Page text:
pitch = 67           # 7
time = 4             # start on beat 4
duration = 3         # 1 beat long
mf.addNote(track, channel, pitch, time, duration, volume)

# write it to disk
with open("audio/song127.midi", 'wb') as outf:
    mf.writeFile(outf)

Next, I will convert the midi file into a wave file using SoundFont synthesizer FluidSynth from the commandline

In [7]:
%%bash
settings="-C0 -R0 -r44100 -l -a alsa -o audio.alsa.device=plughw:0"
soundfont="/usr/share/sounds/sf2/FluidR3_GM.sf2"
midi="audio/song127.midi"
wav="audio/song127.wav"
fluidsynth $settings -i $soundfont -F $wav $midi
mp3="audio/song127.mp3"
rm $mp3
ffmpeg -loglevel error -i $wav -vn -ar 44100 -ac 2 -ab 192k -f mp3 $mp3
FluidSynth version 1.1.6
Copyright (C) 2000-2012 Peter Hanappe and others.
Distributed under the LGPL license.
SoundFont(R) is a registered trademark of E-mu Systems, Inc.

Rendering audio to file 'audio/song127.wav'..
fluidsynth: warning: Failed to pin the sample data to RAM; swapping is possible.
In [8]:
ipd.Audio('audio/song127.mp3')
Out[8]:

The historical large prime of Euler

Next, lets look at the historically large prime 2147483647 dicovered in 1772 by Euler.

Convert a csv-files with note information into a song:

In [9]:
%%writefile eulerPrime.csv
62 0 1 100
61 1 1 90
64 1.5 2 100
67 3 2 90
64 4.0 1 100
68 4.5 2 90
63 6 4 100
66 7 4 90
64 8 4 80
67 9.5 2 90
Overwriting eulerPrime.csv
In [10]:
# load data-file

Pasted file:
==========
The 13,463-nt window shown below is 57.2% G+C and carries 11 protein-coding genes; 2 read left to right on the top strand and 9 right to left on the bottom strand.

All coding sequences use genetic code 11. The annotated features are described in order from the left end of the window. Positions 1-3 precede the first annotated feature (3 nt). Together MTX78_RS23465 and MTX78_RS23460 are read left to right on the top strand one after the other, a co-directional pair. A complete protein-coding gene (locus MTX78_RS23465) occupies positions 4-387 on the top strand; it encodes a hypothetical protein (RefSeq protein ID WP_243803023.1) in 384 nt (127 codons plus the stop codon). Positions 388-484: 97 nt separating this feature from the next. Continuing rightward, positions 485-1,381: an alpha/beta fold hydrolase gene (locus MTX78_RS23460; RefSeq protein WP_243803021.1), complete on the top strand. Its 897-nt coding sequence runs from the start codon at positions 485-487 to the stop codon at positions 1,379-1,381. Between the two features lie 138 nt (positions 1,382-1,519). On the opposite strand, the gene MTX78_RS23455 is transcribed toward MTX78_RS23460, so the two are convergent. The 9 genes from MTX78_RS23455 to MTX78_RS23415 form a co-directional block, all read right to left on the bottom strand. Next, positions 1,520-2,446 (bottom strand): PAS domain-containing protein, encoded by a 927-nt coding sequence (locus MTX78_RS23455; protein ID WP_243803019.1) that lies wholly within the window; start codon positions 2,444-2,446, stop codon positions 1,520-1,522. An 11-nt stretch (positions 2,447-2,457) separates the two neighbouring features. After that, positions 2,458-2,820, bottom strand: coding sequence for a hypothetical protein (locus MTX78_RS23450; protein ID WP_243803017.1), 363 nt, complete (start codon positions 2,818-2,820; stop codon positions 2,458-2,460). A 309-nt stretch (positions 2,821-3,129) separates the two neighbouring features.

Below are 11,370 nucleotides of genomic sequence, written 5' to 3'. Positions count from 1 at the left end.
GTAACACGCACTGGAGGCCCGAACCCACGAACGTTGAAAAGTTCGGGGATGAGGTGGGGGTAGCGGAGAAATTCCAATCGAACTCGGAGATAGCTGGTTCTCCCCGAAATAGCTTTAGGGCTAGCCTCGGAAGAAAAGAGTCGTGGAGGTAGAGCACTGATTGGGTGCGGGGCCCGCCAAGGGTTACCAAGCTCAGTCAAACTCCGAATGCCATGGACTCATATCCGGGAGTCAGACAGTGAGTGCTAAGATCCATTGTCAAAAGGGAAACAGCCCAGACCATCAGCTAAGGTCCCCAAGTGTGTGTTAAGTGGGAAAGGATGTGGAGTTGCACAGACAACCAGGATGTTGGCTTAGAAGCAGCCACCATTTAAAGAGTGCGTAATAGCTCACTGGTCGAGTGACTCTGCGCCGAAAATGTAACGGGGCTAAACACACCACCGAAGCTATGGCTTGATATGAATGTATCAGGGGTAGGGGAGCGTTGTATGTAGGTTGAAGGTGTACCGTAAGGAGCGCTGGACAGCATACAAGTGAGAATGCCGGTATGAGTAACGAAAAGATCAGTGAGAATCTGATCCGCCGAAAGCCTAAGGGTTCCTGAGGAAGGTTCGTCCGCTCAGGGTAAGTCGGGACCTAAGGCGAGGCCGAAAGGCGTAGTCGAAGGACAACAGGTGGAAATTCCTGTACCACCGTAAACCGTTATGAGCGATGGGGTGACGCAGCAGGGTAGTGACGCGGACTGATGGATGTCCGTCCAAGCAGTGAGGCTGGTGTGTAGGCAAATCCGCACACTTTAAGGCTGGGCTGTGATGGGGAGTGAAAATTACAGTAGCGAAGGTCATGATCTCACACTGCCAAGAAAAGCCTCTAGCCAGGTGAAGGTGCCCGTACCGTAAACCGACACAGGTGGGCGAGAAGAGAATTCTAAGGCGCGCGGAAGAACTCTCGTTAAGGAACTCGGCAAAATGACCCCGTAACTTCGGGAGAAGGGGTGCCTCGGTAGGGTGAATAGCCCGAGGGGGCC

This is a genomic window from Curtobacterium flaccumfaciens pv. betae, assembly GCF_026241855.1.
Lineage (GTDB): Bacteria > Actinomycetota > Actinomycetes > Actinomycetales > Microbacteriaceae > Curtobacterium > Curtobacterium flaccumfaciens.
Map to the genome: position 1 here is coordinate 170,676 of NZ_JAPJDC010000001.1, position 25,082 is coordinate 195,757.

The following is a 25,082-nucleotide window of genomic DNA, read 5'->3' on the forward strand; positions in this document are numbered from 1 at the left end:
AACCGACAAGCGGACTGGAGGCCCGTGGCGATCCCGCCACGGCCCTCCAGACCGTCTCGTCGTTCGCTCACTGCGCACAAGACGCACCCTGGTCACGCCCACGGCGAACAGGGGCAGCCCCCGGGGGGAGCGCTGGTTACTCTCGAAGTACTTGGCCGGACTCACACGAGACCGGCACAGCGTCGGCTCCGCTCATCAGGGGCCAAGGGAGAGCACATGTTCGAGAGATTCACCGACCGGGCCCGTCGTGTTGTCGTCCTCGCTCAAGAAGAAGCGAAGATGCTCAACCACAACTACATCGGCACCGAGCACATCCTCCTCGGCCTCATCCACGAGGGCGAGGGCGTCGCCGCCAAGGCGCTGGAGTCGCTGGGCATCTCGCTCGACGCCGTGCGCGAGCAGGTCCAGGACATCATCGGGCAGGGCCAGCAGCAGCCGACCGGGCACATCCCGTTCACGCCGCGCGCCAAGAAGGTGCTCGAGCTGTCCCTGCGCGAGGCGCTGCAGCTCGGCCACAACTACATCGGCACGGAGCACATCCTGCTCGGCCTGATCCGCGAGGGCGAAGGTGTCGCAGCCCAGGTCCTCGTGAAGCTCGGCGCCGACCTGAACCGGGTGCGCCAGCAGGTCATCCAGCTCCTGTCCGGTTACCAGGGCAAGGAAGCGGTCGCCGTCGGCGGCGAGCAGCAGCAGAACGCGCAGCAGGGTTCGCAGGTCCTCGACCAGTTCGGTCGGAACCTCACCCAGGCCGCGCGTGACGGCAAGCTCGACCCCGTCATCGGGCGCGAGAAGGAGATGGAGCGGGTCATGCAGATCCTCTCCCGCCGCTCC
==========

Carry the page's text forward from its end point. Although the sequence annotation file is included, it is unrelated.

data=np.loadtxt(fname='eulerPrime.csv',delimiter=' ')
#pitch=data[:,0]
#time=data[:,1]
#duration=data[:,1]

# write midi
mf = MIDIFile(1)
track = 0
time = 0
mf.addTrackName(track, time, "eulerPrime")
mf.addTempo(track, time, 120)
channel=0
time=0
mf.addProgramChange(track, channel,time,6) # Change instrument
for d in data:
    pitch=int(d[0])
    time=d[1]
    duration=d[2]
    volume=int(d[3])
    mf.addNote(track, channel, pitch, time, duration, volume)

with open("audio/eulerPrime.midi", 'wb') as outf:
    mf.writeFile(outf)

print("done")
done
In [11]:
%%bash
settings="-C1 -R1 -r44100 -l -a alsa -o audio.alsa.device=plughw:0"
soundfont="/usr/share/sounds/sf2/FluidR3_GM.sf2"
midi="audio/eulerPrime.midi"
wav="audio/eulerPrime.wav"
fluidsynth $settings -i $soundfont -F $wav $midi
mp3="audio/eulerPrime.mp3"
rm $mp3
ffmpeg -loglevel error -i $wav -vn -ar 44100 -ac 2 -ab 192k -f mp3 $mp3
FluidSynth version 1.1.6
Copyright (C) 2000-2012 Peter Hanappe and others.
Distributed under the LGPL license.
SoundFont(R) is a registered trademark of E-mu Systems, Inc.

Rendering audio to file 'audio/eulerPrime.wav'..
fluidsynth: warning: Failed to pin the sample data to RAM; swapping is possible.
In [12]:
ipd.Audio('audio/eulerPrime.mp3')